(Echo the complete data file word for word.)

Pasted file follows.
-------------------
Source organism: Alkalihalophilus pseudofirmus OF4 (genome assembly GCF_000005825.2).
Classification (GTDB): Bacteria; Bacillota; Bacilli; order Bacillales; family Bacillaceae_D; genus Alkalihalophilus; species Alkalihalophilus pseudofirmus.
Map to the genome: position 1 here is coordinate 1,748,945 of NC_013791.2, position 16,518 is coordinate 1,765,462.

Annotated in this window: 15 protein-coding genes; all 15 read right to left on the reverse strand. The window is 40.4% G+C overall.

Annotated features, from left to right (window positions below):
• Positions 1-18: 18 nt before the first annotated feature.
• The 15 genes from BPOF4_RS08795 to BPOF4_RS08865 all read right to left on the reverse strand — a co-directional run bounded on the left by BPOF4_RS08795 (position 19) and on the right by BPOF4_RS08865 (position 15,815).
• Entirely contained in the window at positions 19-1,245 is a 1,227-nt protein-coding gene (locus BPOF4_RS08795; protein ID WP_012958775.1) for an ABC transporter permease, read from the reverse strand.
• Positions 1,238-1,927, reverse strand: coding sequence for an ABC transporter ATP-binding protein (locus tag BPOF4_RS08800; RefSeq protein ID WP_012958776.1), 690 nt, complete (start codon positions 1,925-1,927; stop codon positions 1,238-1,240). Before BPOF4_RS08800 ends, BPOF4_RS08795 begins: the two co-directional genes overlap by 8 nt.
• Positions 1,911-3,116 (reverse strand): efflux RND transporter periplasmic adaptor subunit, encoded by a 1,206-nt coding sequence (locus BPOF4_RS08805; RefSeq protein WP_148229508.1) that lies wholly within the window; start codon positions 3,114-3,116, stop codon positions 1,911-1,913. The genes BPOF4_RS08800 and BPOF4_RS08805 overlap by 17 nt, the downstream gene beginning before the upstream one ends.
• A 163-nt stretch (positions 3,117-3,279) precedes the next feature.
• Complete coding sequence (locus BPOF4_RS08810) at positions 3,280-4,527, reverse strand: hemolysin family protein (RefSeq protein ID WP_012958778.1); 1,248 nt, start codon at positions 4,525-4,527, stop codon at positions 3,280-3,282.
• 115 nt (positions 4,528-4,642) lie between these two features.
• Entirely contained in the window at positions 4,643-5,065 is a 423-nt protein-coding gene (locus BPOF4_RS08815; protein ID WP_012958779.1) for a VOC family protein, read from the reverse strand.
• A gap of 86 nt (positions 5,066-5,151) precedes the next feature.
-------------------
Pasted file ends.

Source organism: Alkalihalophilus pseudofirmus OF4 (genome assembly GCF_000005825.2).
Classification (GTDB): Bacteria; Bacillota; Bacilli; order Bacillales; family Bacillaceae_D; genus Alkalihalophilus; species Alkalihalophilus pseudofirmus.
Map to the genome: position 1 here is coordinate 1,748,945 of NC_013791.2, position 16,518 is coordinate 1,765,462.

Annotated in this window: 15 protein-coding genes; all 15 read right to left on the reverse strand. The window is 40.4% G+C overall.

Annotated features, from left to right (window positions below):
• Positions 1-18: 18 nt before the first annotated feature.
• The 15 genes from BPOF4_RS08795 to BPOF4_RS08865 all read right to left on the reverse strand — a co-directional run bounded on the left by BPOF4_RS08795 (position 19) and on the right by BPOF4_RS08865 (position 15,815).
• Entirely contained in the window at positions 19-1,245 is a 1,227-nt protein-coding gene (locus BPOF4_RS08795; protein ID WP_012958775.1) for an ABC transporter permease, read from the reverse strand.
• Positions 1,238-1,927, reverse strand: coding sequence for an ABC transporter ATP-binding protein (locus tag BPOF4_RS08800; RefSeq protein ID WP_012958776.1), 690 nt, complete (start codon positions 1,925-1,927; stop codon positions 1,238-1,240). Before BPOF4_RS08800 ends, BPOF4_RS08795 begins: the two co-directional genes overlap by 8 nt.
• Positions 1,911-3,116 (reverse strand): efflux RND transporter periplasmic adaptor subunit, encoded by a 1,206-nt coding sequence (locus BPOF4_RS08805; RefSeq protein WP_148229508.1) that lies wholly within the window; start codon positions 3,114-3,116, stop codon positions 1,911-1,913. The genes BPOF4_RS08800 and BPOF4_RS08805 overlap by 17 nt, the downstream gene beginning before the upstream one ends.
• A 163-nt stretch (positions 3,117-3,279) precedes the next feature.
• Complete coding sequence (locus BPOF4_RS08810) at positions 3,280-4,527, reverse strand: hemolysin family protein (RefSeq protein ID WP_012958778.1); 1,248 nt, start codon at positions 4,525-4,527, stop codon at positions 3,280-3,282.
• 115 nt (positions 4,528-4,642) lie between these two features.
• Entirely contained in the window at positions 4,643-5,065 is a 423-nt protein-coding gene (locus BPOF4_RS08815; protein ID WP_012958779.1) for a VOC family protein, read from the reverse strand.
• A gap of 86 nt (positions 5,066-5,151) precedes the next feature.